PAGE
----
In Companion Pieces (1987), Marshall goes even further in exploring the fine line between an amorous gesture and an act of coercion. Here the movement is much less stylized and abstract, much more theatrical. Moreover the dancers have distinct characters, and the main prop–a well-worn, plump sofa–gives them a distinct setting. In two duets and a trio–to three songs that can best be described as R & B panty wetters–Marshall explores the kind of Saturday-afternoon grope that populates the no-man’s-land between companionship and sex.
The first segment, danced by Marshall and Boynton, opens with the woman literally in the superior position. The man lies on his back on the floor, his legs and arms raised, and she’s perched horizontally on his hands and feet facing him. He tosses her onto the couch. She falls off it onto him. For a while he’s willing to let her pull his arms and legs erect and then balance on them. But as it goes on he gets tired or fed up or both, and his arms and legs go limp. This woman’s a real pest though–it never occurs to her that she can be anything but irresistibly cute–and so she keeps it up until the segment ends with her coiled around him, perhaps in apology, still convinced he wants her near.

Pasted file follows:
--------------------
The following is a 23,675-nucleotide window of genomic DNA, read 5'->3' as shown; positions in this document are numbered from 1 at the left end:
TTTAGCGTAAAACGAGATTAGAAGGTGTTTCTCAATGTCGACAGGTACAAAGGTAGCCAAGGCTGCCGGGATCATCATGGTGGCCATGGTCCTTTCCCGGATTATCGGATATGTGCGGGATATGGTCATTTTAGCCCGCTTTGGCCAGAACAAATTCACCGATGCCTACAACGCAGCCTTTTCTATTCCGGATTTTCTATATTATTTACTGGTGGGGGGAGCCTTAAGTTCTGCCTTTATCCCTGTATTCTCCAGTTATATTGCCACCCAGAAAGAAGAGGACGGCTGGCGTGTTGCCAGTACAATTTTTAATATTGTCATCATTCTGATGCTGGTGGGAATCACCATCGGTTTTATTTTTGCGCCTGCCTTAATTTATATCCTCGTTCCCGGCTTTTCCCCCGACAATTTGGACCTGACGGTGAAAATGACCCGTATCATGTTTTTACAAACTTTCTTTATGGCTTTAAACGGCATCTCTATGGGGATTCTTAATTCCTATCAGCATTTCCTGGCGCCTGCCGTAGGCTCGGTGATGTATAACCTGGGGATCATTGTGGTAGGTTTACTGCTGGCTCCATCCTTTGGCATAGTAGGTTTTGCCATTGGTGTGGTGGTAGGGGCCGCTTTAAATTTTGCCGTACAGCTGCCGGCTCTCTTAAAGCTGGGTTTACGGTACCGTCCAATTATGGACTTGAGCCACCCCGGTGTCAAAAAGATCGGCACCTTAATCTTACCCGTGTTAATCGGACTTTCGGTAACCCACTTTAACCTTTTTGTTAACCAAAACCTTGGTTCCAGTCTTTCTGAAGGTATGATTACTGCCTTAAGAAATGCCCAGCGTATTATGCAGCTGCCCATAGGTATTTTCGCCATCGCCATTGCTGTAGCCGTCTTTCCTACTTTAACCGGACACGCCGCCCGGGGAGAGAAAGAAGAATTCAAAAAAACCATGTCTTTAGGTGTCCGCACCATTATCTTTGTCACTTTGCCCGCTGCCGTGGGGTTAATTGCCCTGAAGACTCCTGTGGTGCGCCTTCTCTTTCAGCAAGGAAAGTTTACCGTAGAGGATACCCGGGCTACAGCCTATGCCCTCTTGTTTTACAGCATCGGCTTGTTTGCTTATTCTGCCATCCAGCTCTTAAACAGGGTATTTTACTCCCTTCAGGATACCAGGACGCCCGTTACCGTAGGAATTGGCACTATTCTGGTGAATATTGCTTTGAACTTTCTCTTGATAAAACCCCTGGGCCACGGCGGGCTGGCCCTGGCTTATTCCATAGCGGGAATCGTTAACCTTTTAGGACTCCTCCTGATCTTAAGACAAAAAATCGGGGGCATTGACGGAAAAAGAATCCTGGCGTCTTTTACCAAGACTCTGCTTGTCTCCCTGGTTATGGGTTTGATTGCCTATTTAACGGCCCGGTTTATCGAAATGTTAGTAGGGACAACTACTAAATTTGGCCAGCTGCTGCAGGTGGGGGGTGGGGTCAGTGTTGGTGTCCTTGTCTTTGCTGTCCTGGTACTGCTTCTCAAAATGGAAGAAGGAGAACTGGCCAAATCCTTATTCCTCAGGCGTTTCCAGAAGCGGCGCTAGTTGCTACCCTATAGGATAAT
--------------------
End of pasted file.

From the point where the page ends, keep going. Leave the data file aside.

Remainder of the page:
In the second segment it’s the man (David Dorfman) who coerces the woman (Goodrich). The question again is: who gets to be the aggressor? Here the man’s trickiness and superior strength win out. He kisses her, then tweaks her nose. He pins her by the arms and legs, puts her in a headlock, kicks her playfully in the butt, tickles her, slaps her rear, and ends by pinning her beneath him. At this point he’s all ready to go, she’s clearly not, and for a moment the ugliness around the edges of this dance rushes to center stage. She manages to wriggle out from underneath him, but the two end up sitting far apart and mad at each other.